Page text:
This policy places the CO of a Trident submarine in an impossible position. Adm Gower states it is the Prime Minister (PM) who makes the final decision to fire and “…the military has no formal role in the advice or decision upon whether to launch UK SLBM” i.e. the CO merely has to authenticate that the order has emanated from the PM; but he is wrong to say that. Nuremberg Principle IV states “The fact that a person acted pursuant to order of his Government or of a superior does not relieve him from responsibility under international law…” i.e. unquestioning obedience to a superior’s order is not enough. The UK Joint Service Manual of the Law of Armed Conflict on Military Law itself states that military commanders “… have a responsibility to cancel or suspend the attack if it turns out that the object to be attacked is going to be such that the proportionality rule would be breached.”. So it is the CO himself who must make a considered and informed decision as to whether he should obey the order. The process of authenticating that the order to fire genuinely comes from the Prime Minister is undoubtedly as important as Adm Gower states, but an even more important question for the CO is whether he is in a position to make that judgement? On patrol he has no opportunity to discuss and ask relevant questions about the justification for a First Strike on targets – the details of which he may be unaware of – or know whether his nuclear warhead(s) will have a disproportionate effect on civilian populations.
In a presumed attempt to relieve the CO of legal responsibility, the same military law manual states “…the rules (Additional Protocol 1 to the Geneva Conventions contains specific provisions for protection of civilians from disproportionate and indiscriminate attacks) do not have any effect on and do not regulate or prohibit the use of nuclear weapons”. I questioned the MoD as to how they could justify this statement. The MoD responded that the Convention that led to AP1 did not proscribe nuclear weapons. This is correct but the Geneva Conventions do not proscribe any weapons by name but establish the rules that must be complied with by all weapons. HMG lawyers are therefore relying upon a very contentious interpretation which flies in the face of the spirit of the Protocol. Nor does the military law manual mention the 1996 Advisory Opinion given by the International Court of Justice (ICJ) that the threat or use of nuclear weapons in any circumstances other than an existential nuclear threat to the homeland (not troops overseas) would generally be unlawful. Even then the ICJ stated that any such response should comply with international law.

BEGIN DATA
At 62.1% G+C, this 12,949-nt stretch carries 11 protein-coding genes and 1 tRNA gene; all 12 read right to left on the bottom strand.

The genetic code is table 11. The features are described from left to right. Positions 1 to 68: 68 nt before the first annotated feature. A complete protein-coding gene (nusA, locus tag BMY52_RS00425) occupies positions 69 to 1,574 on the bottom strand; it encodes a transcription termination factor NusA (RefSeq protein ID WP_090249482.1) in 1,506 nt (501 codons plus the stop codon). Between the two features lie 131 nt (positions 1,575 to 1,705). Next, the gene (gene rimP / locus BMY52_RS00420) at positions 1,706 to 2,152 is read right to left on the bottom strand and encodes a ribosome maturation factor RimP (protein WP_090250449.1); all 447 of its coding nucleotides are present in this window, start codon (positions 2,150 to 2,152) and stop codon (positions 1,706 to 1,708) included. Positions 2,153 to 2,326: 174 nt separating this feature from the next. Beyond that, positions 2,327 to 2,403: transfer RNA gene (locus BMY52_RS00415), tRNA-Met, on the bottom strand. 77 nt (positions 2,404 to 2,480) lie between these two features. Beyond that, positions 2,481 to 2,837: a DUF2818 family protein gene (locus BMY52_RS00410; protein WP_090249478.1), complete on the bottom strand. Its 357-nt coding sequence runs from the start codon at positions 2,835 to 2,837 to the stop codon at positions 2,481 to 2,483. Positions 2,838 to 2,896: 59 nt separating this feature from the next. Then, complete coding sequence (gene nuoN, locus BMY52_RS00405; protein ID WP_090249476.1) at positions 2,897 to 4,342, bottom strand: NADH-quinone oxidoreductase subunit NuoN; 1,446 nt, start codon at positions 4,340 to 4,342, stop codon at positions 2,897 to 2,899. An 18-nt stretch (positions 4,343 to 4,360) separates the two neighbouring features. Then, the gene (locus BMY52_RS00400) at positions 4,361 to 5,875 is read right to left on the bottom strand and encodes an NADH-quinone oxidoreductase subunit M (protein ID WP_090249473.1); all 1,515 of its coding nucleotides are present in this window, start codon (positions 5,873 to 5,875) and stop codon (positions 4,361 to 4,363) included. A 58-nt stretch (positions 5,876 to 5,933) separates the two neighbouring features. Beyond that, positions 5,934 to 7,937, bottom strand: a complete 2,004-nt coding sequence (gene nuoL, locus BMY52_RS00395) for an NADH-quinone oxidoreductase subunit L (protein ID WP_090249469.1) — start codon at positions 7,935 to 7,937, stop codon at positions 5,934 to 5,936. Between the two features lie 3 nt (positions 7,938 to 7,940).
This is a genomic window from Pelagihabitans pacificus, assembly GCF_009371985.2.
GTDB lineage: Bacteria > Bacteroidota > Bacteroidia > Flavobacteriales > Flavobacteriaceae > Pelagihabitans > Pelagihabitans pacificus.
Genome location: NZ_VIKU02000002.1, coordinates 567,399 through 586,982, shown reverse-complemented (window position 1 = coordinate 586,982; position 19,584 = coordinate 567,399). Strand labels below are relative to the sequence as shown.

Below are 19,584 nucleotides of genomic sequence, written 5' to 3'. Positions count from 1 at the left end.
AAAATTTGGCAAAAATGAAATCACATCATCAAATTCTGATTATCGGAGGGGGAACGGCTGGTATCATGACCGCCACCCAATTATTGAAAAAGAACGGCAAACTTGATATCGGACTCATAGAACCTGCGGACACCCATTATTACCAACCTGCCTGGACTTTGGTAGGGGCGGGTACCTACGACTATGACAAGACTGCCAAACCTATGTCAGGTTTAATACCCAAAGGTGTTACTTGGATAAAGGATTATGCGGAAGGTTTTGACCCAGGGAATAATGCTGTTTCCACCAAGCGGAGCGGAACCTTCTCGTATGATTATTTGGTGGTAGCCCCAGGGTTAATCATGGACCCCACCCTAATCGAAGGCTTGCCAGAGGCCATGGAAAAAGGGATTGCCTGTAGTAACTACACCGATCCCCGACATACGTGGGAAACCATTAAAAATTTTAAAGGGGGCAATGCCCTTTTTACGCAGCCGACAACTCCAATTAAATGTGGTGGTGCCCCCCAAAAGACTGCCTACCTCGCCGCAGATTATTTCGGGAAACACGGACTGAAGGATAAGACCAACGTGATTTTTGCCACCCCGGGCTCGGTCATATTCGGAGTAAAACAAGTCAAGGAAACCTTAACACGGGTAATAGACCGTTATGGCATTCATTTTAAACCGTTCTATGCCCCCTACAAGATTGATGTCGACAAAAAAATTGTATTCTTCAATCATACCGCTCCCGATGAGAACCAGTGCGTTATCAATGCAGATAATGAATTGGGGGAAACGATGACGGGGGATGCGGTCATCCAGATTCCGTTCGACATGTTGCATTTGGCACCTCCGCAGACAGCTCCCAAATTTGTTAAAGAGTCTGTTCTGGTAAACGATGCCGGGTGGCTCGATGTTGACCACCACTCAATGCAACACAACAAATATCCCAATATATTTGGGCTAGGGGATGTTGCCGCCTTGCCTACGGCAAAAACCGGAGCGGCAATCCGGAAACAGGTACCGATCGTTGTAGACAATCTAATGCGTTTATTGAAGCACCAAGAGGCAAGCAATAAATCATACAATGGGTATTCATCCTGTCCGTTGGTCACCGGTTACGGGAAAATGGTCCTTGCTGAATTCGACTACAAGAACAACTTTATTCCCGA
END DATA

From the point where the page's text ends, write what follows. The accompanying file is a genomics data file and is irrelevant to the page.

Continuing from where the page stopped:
That brings me to a final point. Trident has not been targeted and has been at several days’ notice to fire for over 20 years. For all this time Trident submarines have been on patrol 24/7 ready to react to a ‘bolt from the blue attack’. Yet they are not well placed to do this if they are stood down. It also begs the question as to whether Parliament should be consulted if it is ever decided to re-target Trident missiles. It is now the convention, learned from mistakes in the lead-up to the 2003 US-UK Iraq invasion, to seek prior authorisation from the House of Commons before taking military action, subject to certain exceptions where public debate before military action would not be possible or appropriate.
In summary, there are many aspects of UK possession of the Trident nuclear weapon system – and by extension those of the United States as well – that are a cause for concern – nearly all of which stem from a policy which includes First Use – and are not clearly understood by the British public, media or even within Parliament. Clear answers to these questions are needed beyond re-assurance that the process of checking the authority of the PM’s order is reliable. Specifically, in light of the UK’s Flexible Strategic Response strategy, HMG needs to define what is meant by ‘Last Resort’. More importantly for the RN Submarine Service, current UK nuclear weapon posture of First Strike could place the command team of the deployed Trident submarine in legal jeopardy if ordered to launch their missiles.
End Note: This response is a brief summary of several years research recorded in three extensive articles currently being published sequentially by The Naval Review. Reading copies (not for publication without specific permission) can be obtained on application by email to firstname.lastname@example.org